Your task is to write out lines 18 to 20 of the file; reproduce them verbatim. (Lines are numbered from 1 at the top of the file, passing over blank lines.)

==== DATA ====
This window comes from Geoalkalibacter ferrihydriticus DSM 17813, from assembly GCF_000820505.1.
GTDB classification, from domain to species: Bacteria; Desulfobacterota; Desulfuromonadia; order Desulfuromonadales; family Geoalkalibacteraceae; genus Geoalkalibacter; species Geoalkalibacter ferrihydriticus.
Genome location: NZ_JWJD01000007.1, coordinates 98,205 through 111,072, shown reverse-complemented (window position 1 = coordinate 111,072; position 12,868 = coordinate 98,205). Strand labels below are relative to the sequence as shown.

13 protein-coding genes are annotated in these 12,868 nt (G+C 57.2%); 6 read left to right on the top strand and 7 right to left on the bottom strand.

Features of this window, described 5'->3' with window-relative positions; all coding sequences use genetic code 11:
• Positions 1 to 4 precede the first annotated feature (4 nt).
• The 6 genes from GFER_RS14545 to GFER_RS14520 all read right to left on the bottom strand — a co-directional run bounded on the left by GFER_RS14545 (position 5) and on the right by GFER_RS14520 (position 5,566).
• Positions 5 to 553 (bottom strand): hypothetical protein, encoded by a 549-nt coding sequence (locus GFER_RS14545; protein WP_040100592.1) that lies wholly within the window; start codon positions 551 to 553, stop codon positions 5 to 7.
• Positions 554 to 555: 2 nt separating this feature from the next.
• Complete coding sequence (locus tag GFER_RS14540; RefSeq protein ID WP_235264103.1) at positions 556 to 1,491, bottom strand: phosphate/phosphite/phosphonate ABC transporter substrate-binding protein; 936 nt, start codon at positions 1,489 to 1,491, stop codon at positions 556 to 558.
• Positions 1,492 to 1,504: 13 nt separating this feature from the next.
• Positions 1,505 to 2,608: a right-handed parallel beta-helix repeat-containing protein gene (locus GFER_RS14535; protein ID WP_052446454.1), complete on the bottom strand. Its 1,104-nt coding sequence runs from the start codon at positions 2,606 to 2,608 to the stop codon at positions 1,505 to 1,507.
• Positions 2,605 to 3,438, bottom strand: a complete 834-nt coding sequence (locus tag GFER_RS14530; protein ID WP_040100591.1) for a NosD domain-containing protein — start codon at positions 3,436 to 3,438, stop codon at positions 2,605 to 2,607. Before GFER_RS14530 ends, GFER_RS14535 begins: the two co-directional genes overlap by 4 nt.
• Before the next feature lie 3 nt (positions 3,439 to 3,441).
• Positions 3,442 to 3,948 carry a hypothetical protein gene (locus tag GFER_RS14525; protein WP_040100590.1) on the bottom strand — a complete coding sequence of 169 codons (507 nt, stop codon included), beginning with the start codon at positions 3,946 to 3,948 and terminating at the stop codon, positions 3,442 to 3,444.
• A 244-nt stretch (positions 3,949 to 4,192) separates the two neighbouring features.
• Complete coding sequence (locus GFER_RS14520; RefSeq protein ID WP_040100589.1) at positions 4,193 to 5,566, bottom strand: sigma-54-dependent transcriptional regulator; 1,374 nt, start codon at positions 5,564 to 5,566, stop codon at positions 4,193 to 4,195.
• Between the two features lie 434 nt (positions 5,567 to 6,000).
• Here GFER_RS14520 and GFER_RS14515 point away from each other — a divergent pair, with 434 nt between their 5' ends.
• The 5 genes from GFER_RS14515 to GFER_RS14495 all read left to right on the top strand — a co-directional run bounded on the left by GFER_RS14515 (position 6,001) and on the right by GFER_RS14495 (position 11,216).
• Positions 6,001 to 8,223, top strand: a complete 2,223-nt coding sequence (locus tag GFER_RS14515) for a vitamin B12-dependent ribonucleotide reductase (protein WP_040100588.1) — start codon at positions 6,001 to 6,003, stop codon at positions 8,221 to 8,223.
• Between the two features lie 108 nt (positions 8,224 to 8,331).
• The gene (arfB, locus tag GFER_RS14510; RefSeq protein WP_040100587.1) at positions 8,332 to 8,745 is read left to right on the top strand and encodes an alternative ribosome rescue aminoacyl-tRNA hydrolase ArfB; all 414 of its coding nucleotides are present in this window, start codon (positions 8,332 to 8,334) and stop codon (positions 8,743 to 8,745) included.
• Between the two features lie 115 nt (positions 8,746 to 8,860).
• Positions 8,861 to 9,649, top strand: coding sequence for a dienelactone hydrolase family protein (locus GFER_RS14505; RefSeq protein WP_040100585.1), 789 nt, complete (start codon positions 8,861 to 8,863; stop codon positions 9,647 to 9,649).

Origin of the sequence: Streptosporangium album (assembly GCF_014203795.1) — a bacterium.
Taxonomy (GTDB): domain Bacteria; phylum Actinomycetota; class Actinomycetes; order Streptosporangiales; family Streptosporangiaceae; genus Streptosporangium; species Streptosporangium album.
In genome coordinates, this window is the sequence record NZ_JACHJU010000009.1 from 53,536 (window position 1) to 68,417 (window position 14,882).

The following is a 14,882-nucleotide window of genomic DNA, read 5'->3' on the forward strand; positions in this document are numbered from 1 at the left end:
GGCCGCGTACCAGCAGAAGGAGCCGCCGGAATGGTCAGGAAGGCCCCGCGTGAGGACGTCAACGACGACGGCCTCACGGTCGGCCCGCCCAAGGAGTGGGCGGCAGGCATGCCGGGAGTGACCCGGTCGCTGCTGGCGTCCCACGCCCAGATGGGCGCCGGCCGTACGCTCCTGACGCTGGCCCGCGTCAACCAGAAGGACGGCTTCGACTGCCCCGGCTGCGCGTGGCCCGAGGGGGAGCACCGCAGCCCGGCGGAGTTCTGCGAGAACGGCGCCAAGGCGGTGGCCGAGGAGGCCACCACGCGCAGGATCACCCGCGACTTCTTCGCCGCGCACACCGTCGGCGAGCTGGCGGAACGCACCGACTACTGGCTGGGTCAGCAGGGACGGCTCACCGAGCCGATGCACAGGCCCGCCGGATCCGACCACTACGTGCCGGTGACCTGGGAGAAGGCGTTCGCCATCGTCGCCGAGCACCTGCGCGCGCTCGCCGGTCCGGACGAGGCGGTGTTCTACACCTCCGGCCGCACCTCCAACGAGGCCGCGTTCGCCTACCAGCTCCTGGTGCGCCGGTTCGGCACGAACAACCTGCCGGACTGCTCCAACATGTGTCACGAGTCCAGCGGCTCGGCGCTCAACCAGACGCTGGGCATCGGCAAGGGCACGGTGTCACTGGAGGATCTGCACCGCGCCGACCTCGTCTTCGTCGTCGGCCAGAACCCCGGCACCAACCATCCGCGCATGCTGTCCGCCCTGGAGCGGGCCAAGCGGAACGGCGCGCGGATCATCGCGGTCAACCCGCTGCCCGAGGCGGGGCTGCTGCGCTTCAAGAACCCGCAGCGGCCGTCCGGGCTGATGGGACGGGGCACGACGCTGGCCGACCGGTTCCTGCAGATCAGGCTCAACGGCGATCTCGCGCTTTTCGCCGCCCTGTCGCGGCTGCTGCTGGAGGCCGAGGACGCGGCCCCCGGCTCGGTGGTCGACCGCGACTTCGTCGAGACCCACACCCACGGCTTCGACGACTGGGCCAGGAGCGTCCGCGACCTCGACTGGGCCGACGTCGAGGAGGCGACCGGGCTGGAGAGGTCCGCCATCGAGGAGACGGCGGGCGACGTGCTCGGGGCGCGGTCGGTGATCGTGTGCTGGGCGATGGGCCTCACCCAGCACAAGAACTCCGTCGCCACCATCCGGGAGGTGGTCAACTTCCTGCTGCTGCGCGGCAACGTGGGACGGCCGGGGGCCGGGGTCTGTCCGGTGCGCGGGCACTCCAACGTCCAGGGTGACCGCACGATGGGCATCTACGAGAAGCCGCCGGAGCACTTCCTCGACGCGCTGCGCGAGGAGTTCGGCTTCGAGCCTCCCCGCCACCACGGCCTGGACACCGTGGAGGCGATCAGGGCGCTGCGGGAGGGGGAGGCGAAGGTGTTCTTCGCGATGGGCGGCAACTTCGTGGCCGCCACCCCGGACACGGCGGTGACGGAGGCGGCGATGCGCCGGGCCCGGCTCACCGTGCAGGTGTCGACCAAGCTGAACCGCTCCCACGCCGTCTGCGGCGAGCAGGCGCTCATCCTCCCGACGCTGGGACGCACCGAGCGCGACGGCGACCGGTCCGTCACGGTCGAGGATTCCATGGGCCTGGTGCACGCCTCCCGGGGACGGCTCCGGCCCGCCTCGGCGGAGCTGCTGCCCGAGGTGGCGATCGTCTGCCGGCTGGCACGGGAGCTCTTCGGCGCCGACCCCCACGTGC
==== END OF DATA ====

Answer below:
• Between the two features lie 434 nt (positions 5,567 to 6,000).
• Here GFER_RS14520 and GFER_RS14515 point away from each other — a divergent pair, with 434 nt between their 5' ends.
• The 5 genes from GFER_RS14515 to GFER_RS14495 all read left to right on the top strand — a co-directional run bounded on the left by GFER_RS14515 (position 6,001) and on the right by GFER_RS14495 (position 11,216).